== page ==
In the run-up to this summer’s FIFA World Cup there has been plenty of commentary on the billions spent preparing 13 stadia for the tournament. With some being constructed from the ground up and others undergoing a major face lift the price tag for readying the thirteen stadiums is going to be significant, and there is already talk of how unwise the investments may turn out to be in the future, even though the world economy and in particular the gambling companies will make millions from the world cup! Websites like M88 Indonesia will generate thousands of dollars.
Beisdes the bean counting there is also another cost to the stadium building program across Brazil. As the focus on the completion of the venues becomes more intense with the tournament start date drawing closer the pressure to complete construction becomes more intense.
It appears as though Health & Safety may not be all it could be in Brazil. Sadly, Fabio Hamilton da Cruz fell about 8 metres while installing temporary seating and was killed by the fall. The worker was reported to be wearing all the appropriate safety equipment but was sadly pronounced dead just before entering surgery at a near by emergency trauma centre. Official accounts of the accident appear to be somewhat contradictory with the fire service detailing a 15 metre fall.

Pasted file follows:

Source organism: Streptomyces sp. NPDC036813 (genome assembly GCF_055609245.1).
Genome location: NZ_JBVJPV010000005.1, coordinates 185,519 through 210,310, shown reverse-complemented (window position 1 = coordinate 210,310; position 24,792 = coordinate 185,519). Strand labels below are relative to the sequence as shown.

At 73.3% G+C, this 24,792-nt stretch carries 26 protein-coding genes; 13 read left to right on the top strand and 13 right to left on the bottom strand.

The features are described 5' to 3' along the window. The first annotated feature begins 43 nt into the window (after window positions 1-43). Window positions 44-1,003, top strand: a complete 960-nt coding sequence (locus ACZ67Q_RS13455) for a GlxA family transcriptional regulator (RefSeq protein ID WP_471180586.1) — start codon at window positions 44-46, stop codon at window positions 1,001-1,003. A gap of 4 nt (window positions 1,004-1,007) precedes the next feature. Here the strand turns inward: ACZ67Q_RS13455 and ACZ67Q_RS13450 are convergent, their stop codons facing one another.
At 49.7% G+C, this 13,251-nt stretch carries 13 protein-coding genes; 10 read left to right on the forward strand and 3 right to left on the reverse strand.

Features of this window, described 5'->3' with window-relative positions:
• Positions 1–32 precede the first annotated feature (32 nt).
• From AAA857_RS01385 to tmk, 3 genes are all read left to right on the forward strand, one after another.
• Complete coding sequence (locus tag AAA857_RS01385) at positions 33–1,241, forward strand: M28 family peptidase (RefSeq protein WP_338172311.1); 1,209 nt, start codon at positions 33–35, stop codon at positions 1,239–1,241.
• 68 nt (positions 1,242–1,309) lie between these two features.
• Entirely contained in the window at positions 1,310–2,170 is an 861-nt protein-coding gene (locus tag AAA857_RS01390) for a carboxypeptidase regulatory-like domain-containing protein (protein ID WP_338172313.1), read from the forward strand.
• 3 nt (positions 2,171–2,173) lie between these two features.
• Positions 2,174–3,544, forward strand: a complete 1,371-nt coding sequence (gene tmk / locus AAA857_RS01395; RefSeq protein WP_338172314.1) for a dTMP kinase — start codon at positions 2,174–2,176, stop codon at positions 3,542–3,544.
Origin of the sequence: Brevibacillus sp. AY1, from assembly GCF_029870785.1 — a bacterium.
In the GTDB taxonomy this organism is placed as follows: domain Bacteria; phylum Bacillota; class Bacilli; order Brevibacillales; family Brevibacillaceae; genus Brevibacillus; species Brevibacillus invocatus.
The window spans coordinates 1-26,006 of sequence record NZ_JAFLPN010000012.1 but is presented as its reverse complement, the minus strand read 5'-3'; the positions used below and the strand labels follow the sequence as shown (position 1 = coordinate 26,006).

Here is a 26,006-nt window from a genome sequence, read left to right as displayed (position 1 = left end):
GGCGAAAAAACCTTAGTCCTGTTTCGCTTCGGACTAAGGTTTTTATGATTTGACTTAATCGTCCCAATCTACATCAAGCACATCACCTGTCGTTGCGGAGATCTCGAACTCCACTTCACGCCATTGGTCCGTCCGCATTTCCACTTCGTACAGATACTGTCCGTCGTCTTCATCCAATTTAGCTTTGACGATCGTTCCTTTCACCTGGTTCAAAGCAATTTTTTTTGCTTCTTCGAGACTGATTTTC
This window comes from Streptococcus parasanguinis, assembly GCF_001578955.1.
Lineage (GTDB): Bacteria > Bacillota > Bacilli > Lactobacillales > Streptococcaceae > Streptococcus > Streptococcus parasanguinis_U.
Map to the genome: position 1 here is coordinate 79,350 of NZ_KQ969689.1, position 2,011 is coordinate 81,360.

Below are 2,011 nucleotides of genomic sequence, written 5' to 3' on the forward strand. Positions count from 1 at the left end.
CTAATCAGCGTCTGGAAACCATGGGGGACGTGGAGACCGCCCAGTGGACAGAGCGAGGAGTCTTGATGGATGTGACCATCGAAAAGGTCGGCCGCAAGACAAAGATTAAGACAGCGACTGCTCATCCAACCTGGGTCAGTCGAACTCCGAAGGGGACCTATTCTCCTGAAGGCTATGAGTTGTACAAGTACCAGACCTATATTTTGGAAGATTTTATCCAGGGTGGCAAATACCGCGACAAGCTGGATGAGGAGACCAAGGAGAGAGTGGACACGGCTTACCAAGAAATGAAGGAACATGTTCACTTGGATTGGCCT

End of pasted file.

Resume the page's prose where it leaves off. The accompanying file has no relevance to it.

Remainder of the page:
The da Cruz accident was not an isolated incident; Fabio was the seventh worker to lose his life on the countrywide construction project. Construction at the Sao Paulo Itaquerao stadium is way behind schedule, even without the delays caused by the collapse of a crane lifting a 500 tonne piece of fabrication into place that caused the deaths of two other construction workers.
Three workers have died in the Arena de Amazonia in Manaus, and another worker died constructing the stadium in Brasilia, the capital city.
FIFA have been predictably saddened, their Twitter feed stated they were “deeply saddened by the tragic loss of a worker”. A following statement went on to say “For FIFA, the LOC and the Brazilian authorities safety is paramount”. Given the number of fatalities as well as the failure to complete construction projects on time, it seems as though FIFA have not been asking the right questions of Brazilian authorities about the safety standards used to protect workers on these massive construction projects.